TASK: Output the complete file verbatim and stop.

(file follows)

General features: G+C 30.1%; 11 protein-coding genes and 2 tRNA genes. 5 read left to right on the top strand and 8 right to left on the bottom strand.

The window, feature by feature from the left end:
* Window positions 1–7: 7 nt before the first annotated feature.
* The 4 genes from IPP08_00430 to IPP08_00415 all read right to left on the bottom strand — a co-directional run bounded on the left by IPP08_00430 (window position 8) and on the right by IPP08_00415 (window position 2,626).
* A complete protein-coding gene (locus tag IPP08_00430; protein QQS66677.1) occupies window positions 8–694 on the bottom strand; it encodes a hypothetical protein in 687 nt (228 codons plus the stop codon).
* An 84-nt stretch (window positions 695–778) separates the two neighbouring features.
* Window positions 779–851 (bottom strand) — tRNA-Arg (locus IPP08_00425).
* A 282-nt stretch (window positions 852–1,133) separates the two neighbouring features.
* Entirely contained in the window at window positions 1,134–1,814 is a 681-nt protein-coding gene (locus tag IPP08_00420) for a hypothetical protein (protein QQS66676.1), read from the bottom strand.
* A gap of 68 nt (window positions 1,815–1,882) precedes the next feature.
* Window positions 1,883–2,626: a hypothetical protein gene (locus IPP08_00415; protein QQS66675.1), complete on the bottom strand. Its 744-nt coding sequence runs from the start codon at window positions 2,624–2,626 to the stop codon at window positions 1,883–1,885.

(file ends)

General features: G+C 30.1%; 11 protein-coding genes and 2 tRNA genes. 5 read left to right on the top strand and 8 right to left on the bottom strand.

The window, feature by feature from the left end:
* Window positions 1–7: 7 nt before the first annotated feature.
* The 4 genes from IPP08_00430 to IPP08_00415 all read right to left on the bottom strand — a co-directional run bounded on the left by IPP08_00430 (window position 8) and on the right by IPP08_00415 (window position 2,626).
* A complete protein-coding gene (locus tag IPP08_00430; protein QQS66677.1) occupies window positions 8–694 on the bottom strand; it encodes a hypothetical protein in 687 nt (228 codons plus the stop codon).
* An 84-nt stretch (window positions 695–778) separates the two neighbouring features.
* Window positions 779–851 (bottom strand) — tRNA-Arg (locus IPP08_00425).
* A 282-nt stretch (window positions 852–1,133) separates the two neighbouring features.
* Entirely contained in the window at window positions 1,134–1,814 is a 681-nt protein-coding gene (locus tag IPP08_00420) for a hypothetical protein (protein QQS66676.1), read from the bottom strand.
* A gap of 68 nt (window positions 1,815–1,882) precedes the next feature.
* Window positions 1,883–2,626: a hypothetical protein gene (locus IPP08_00415; protein QQS66675.1), complete on the bottom strand. Its 744-nt coding sequence runs from the start codon at window positions 2,624–2,626 to the stop codon at window positions 1,883–1,885.